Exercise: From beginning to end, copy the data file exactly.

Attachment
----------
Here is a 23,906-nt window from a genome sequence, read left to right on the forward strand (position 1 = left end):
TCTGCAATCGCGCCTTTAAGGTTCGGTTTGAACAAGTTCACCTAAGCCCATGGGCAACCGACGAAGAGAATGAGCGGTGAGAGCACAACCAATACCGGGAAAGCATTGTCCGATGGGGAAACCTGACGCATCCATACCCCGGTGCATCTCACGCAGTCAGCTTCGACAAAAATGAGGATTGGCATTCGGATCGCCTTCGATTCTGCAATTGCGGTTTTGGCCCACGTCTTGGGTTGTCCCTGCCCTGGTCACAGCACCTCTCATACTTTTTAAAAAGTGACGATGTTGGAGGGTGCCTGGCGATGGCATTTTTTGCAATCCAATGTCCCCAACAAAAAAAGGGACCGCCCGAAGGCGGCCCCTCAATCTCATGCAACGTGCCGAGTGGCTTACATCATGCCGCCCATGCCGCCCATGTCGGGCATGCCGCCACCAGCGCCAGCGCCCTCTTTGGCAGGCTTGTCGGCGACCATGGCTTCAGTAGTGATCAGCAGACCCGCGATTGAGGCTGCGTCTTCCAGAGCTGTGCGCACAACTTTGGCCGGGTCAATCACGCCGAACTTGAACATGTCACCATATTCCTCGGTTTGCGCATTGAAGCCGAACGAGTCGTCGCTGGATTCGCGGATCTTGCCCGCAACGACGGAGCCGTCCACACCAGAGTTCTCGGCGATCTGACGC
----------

Here is a 23,906-nt window from a genome sequence, read left to right on the forward strand (position 1 = left end):
TCTGCAATCGCGCCTTTAAGGTTCGGTTTGAACAAGTTCACCTAAGCCCATGGGCAACCGACGAAGAGAATGAGCGGTGAGAGCACAACCAATACCGGGAAAGCATTGTCCGATGGGGAAACCTGACGCATCCATACCCCGGTGCATCTCACGCAGTCAGCTTCGACAAAAATGAGGATTGGCATTCGGATCGCCTTCGATTCTGCAATTGCGGTTTTGGCCCACGTCTTGGGTTGTCCCTGCCCTGGTCACAGCACCTCTCATACTTTTTAAAAAGTGACGATGTTGGAGGGTGCCTGGCGATGGCATTTTTTGCAATCCAATGTCCCCAACAAAAAAAGGGACCGCCCGAAGGCGGCCCCTCAATCTCATGCAACGTGCCGAGTGGCTTACATCATGCCGCCCATGCCGCCCATGTCGGGCATGCCGCCACCAGCGCCAGCGCCCTCTTTGGCAGGCTTGTCGGCGACCATGGCTTCAGTAGTGATCAGCAGACCCGCGATTGAGGCTGCGTCTTCCAGAGCTGTGCGCACAACTTTGGCCGGGTCAATCACGCCGAACTTGAACATGTCACCATATTCCTCGGTTTGCGCATTGAAGCCGAACGAGTCGTCGCTGGATTCGCGGATCTTGCCCGCAACGACGGAGCCGTCCACACCAGAGTTCTCGGCGATCTGACGC